Amy Clark

Leaner Ground Beef for Less

This past month I stocked up on ground beef and chicken at our local market. While the pricing was lower on the chicken prices, the ground beef was still $1.79 per pound for 80% lean. Of course their best ground beef prices had the highest percentage of fat, but I figured that I would just drain the fat and prepare the dishes like usual.

When I did a little research and digging though, I realized that I could cut the percentage in half by simply giving my ground beef a good rinsing. With just a little effort on my part, I could have the same lean beef and pay a lot less for it.

First, if you are new to the idea, I would recommend reading this tutorial provided by Hillbilly Housewife. It explains exactly how to do it and how much fat you are shaving off by giving your beef a rinse.

The best way that I have found to rinse my ground beef is to cook the ground beef and then pull the cooked meat out of the pot and put it into a bowl or on a plate while I drain the fat from the pan. I usually can find an empty can in my recycling that I can pour the fat into and then I rinse out the skillet that I am cooking in. Next, I start running the water on my tap as hot as possible. I rest the colander in the sink and then pour my cooked meat into it. I run the hot water over the meat and give it a good rinsing. Once it has been rinsed, I let it rest in the colander until the water has completely drained. Finally, just pour the ground beef back into your skillet and proceed with your recipe.

Now my question is, if I drain the ground beef am I removing important nutrients from my diet? I happened upon this answer, from the American Cancer Association, that I found very helpful when researching this topic…

“The original fat level in ground meat makes a difference in the amount of fat that can be removed from it. With each reduction from regular ground beef to 20% fat, 15% fat and 10% fat, the content of a three-ounce portion is reduced by 3 grams. The leaner the meat, the smaller the effect that draining and rinsing can have on the meat’s fat content. Blotting a burger on paper towels (30 seconds on each side) can generally lower the fat by about 1 or 2 grams, while the fat content of drained crumbled meat (as for chili or pasta sauces) may drop by 4 or more grams. When you rinse crumbled ground beef in a fine strainer or colander, you can further reduce fat content in each three-ounce portion by at least 4 or 5 more grams. While draining and rinsing beef can dramatically affect the amount of fat it contains, studies show that protein, iron, zinc and vitamin B-12 content is not significantly affected.”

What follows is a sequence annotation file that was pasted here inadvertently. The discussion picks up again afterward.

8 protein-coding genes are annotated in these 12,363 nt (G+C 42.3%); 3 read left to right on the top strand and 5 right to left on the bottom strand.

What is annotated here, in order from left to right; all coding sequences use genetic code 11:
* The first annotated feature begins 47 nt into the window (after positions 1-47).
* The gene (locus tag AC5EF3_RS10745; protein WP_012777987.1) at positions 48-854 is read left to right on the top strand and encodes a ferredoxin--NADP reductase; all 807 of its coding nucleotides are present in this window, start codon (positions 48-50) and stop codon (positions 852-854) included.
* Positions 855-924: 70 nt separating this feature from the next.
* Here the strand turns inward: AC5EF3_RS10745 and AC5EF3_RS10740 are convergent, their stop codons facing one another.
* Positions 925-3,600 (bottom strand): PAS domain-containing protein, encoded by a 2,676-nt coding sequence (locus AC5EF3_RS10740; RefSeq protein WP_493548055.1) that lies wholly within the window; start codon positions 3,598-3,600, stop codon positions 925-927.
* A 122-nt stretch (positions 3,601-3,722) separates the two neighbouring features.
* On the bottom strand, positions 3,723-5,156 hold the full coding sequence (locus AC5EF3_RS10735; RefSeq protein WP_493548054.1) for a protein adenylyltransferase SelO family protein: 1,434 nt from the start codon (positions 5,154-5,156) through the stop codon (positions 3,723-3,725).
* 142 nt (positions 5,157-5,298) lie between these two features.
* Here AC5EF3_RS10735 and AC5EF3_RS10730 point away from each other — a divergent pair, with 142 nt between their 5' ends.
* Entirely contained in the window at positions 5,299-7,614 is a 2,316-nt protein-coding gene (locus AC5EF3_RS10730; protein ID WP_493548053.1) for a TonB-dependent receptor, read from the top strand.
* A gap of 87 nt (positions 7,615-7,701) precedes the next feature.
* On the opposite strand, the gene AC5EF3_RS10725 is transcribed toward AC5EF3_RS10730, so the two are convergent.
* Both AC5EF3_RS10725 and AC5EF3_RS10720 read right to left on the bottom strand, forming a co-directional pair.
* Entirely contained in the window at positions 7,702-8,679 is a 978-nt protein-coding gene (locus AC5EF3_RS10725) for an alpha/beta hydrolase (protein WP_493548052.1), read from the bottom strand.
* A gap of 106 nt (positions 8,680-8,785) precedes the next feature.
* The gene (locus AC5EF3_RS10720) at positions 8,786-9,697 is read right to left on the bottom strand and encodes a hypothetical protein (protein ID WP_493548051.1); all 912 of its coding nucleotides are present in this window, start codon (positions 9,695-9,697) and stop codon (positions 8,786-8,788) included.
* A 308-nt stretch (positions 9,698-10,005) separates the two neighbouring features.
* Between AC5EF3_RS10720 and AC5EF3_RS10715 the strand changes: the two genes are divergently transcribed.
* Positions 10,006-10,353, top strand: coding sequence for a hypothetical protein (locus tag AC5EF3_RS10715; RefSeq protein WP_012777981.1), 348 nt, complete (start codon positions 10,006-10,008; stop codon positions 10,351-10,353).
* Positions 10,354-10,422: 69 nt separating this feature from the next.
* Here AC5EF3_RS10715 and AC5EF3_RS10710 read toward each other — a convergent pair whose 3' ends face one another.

I am always looking for ways to keep our grocery budget on track, but I am also constantly looking for ways to keep my family eating healthy. While we generally rely on ground turkey for most of our dishes, there are occasions where I prefer the ground beef. It is good to know that there are ways to reduce the fat content and still have a yummy dish!

Sound Off: Do you rinse your ground beef or do you just pay more for the leaner varieties? What is a reasonable price in your area for ground beef?

Published February 12, 2008 by:

Amy Clark

Amy Allen Clark is the founder of MomAdvice.com. You can read all about her here.

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